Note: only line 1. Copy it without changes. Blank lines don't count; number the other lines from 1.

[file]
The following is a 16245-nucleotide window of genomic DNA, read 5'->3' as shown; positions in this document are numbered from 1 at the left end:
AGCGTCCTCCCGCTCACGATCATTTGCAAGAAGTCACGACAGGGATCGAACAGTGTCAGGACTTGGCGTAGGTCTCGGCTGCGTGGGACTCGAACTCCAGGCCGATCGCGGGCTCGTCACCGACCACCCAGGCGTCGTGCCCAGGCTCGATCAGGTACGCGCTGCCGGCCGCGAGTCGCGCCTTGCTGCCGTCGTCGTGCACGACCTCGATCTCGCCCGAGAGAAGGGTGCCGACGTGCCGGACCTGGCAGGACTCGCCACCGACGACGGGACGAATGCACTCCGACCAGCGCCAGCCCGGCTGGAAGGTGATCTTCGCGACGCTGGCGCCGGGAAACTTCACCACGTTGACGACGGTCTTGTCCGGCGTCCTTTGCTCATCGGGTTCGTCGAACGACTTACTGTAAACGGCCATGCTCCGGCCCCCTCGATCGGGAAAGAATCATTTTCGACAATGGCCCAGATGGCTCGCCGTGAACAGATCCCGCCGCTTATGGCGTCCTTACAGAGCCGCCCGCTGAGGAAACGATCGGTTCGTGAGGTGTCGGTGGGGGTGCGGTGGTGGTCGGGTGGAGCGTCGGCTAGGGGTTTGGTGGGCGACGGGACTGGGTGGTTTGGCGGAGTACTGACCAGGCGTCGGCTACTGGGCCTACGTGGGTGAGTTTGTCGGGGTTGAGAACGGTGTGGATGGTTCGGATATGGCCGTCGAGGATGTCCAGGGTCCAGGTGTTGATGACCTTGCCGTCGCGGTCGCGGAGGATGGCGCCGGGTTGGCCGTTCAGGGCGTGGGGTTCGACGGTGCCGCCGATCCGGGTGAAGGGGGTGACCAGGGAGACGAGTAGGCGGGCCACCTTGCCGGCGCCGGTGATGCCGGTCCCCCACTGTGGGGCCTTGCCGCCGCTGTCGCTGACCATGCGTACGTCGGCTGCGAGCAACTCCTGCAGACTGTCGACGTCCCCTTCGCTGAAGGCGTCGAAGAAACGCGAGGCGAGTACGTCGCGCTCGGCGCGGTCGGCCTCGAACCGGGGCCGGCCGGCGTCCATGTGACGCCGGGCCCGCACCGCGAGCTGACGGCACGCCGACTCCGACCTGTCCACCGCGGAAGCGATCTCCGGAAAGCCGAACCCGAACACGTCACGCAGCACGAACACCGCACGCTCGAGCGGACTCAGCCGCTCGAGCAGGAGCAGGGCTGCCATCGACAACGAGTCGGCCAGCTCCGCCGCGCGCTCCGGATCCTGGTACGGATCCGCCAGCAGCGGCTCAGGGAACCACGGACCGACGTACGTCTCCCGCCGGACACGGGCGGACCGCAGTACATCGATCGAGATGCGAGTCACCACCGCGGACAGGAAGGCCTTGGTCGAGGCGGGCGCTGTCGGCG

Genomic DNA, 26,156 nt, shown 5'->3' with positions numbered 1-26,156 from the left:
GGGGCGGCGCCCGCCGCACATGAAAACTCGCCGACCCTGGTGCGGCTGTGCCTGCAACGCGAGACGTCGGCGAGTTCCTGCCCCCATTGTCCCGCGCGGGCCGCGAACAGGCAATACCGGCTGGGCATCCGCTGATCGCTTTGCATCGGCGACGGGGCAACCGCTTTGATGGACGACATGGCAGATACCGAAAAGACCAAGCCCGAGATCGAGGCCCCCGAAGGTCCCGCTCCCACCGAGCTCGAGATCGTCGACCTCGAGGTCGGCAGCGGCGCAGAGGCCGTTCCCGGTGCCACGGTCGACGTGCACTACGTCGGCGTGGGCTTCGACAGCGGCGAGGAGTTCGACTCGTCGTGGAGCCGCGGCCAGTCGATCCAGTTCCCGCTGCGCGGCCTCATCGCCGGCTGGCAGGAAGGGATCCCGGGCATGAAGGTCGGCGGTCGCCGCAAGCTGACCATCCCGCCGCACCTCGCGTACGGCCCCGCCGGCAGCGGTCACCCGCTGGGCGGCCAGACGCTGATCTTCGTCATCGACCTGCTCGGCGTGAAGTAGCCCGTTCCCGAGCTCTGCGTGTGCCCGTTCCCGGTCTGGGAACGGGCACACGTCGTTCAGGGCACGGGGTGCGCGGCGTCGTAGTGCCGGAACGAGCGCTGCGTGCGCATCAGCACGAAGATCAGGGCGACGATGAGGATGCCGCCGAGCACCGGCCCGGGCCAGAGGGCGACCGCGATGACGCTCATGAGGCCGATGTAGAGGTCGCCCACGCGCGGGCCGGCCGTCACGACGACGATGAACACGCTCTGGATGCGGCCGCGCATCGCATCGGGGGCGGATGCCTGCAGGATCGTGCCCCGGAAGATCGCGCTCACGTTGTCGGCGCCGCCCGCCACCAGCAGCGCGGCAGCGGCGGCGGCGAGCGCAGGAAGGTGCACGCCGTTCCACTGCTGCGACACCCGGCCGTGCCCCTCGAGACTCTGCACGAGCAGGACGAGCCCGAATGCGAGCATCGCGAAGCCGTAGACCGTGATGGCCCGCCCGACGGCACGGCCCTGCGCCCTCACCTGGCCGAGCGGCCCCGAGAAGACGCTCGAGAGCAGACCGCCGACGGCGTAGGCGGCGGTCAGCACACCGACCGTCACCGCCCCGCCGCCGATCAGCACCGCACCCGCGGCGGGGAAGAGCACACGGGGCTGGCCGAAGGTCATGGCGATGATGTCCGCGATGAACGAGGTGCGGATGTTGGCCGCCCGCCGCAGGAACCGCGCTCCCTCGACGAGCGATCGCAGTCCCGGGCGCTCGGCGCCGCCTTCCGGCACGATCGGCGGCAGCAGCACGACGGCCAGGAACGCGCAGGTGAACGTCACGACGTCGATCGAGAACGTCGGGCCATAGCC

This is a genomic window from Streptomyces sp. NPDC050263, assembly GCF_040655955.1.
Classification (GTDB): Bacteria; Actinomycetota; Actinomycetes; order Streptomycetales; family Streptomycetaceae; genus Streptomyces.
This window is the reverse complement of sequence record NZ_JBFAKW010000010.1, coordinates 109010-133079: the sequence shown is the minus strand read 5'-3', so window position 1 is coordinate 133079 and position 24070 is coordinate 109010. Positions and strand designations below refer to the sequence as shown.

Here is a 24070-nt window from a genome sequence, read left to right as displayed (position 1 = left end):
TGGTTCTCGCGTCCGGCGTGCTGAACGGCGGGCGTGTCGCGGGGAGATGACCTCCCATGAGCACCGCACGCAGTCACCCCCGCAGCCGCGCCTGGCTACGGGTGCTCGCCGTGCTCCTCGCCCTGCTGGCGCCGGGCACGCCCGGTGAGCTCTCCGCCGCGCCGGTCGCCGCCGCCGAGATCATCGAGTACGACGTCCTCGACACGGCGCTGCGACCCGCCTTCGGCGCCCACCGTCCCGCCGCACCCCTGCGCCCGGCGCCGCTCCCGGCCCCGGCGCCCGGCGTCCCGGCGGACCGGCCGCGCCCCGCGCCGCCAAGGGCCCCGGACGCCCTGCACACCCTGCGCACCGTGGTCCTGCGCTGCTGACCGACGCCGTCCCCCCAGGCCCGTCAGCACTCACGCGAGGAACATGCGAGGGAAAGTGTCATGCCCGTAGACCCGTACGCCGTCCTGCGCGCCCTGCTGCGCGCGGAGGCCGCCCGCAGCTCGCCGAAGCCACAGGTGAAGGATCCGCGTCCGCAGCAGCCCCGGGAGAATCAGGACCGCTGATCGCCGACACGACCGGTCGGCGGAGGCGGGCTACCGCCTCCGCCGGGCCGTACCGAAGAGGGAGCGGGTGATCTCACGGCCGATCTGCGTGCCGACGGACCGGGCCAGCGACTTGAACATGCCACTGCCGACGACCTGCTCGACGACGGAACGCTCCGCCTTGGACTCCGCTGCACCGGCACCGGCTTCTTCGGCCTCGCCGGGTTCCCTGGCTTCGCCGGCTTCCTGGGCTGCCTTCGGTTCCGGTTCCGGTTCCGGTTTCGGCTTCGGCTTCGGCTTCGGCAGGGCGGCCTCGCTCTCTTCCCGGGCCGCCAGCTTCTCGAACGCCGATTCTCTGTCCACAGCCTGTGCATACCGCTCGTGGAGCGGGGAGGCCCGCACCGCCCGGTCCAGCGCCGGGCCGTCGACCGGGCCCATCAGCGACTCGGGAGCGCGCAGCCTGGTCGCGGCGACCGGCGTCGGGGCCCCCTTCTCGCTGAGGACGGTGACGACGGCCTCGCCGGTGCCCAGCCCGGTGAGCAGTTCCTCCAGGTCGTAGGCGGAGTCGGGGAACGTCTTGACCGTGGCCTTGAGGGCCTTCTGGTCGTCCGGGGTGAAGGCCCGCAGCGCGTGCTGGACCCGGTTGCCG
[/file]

The following is a 16245-nucleotide window of genomic DNA, read 5'->3' as shown; positions in this document are numbered from 1 at the left end: